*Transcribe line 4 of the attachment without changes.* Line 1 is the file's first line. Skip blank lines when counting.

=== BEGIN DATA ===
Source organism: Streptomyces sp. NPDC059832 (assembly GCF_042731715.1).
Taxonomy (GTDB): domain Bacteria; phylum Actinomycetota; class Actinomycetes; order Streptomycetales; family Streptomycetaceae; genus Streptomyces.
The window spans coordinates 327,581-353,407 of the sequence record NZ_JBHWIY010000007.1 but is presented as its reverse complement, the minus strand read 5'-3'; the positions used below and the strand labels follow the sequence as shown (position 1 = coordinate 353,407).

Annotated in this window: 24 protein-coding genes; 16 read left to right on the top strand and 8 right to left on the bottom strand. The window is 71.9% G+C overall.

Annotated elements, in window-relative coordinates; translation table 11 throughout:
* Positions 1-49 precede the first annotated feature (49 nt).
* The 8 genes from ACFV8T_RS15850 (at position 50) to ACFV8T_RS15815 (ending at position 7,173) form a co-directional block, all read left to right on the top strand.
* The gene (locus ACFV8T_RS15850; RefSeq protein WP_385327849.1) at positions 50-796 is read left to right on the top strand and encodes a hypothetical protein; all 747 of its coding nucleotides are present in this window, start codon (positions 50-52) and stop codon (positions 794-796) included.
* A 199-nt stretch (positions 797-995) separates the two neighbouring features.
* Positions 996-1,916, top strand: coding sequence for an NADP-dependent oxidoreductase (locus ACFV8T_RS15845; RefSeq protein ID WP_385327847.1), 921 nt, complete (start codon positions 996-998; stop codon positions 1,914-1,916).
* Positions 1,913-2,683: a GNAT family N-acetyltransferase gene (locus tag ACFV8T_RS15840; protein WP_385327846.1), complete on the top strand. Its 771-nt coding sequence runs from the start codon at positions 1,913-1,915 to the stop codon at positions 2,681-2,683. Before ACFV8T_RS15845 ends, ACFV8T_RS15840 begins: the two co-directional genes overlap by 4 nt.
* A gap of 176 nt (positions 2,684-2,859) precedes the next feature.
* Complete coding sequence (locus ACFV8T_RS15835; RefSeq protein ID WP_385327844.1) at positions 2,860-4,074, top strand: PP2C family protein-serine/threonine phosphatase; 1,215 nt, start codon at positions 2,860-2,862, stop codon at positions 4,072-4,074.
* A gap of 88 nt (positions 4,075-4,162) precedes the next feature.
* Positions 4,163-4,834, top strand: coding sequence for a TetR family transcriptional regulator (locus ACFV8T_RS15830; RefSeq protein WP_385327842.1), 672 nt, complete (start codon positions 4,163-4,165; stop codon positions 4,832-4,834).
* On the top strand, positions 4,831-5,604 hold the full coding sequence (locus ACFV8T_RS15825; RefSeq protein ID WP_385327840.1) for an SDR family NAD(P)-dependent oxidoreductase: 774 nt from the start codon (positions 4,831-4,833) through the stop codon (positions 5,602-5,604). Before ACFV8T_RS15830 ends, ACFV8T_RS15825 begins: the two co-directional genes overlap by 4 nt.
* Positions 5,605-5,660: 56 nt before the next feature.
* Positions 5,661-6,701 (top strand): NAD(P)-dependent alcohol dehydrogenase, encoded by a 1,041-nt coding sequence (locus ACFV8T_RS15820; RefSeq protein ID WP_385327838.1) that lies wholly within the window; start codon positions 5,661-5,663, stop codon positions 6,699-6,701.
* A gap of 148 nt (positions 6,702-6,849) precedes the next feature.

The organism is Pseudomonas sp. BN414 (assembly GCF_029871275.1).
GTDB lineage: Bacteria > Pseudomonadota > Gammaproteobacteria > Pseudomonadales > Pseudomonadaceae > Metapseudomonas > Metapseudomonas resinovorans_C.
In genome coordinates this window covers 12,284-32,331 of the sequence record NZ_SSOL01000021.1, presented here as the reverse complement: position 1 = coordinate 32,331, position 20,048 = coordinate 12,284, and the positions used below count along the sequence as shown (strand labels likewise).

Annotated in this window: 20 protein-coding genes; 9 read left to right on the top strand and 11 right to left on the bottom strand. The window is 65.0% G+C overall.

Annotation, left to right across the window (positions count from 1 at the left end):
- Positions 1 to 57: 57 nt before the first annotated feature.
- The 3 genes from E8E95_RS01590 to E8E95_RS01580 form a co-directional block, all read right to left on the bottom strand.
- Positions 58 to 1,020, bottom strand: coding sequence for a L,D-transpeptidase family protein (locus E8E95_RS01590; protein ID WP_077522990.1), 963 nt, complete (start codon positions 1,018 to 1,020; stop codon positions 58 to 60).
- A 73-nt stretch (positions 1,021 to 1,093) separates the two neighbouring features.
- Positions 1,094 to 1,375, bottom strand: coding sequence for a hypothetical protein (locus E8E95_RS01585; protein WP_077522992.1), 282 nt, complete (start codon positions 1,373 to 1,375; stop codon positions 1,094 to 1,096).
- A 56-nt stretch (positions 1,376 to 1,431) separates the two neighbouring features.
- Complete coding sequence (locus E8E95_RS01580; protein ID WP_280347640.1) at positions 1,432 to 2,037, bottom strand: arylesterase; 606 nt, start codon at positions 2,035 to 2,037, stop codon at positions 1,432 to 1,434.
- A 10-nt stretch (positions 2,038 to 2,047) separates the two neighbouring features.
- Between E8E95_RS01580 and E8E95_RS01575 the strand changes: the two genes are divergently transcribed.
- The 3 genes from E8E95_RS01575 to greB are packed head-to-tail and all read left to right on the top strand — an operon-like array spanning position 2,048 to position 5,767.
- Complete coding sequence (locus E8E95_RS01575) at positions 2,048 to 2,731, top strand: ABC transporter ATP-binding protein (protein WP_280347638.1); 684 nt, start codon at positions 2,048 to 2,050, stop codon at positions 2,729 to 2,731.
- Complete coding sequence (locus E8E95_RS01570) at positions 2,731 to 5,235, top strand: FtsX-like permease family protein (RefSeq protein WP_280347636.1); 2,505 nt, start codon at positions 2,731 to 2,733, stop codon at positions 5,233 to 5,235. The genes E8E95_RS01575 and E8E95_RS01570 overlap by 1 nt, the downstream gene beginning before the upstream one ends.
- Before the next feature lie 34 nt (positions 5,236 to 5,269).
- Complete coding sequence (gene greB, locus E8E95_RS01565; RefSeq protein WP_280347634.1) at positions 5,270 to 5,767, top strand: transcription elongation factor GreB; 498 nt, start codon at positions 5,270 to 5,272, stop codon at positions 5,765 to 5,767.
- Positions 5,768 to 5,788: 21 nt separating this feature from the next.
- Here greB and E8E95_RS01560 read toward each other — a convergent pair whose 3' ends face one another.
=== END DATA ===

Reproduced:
Annotated in this window: 24 protein-coding genes; 16 read left to right on the top strand and 8 right to left on the bottom strand. The window is 71.9% G+C overall.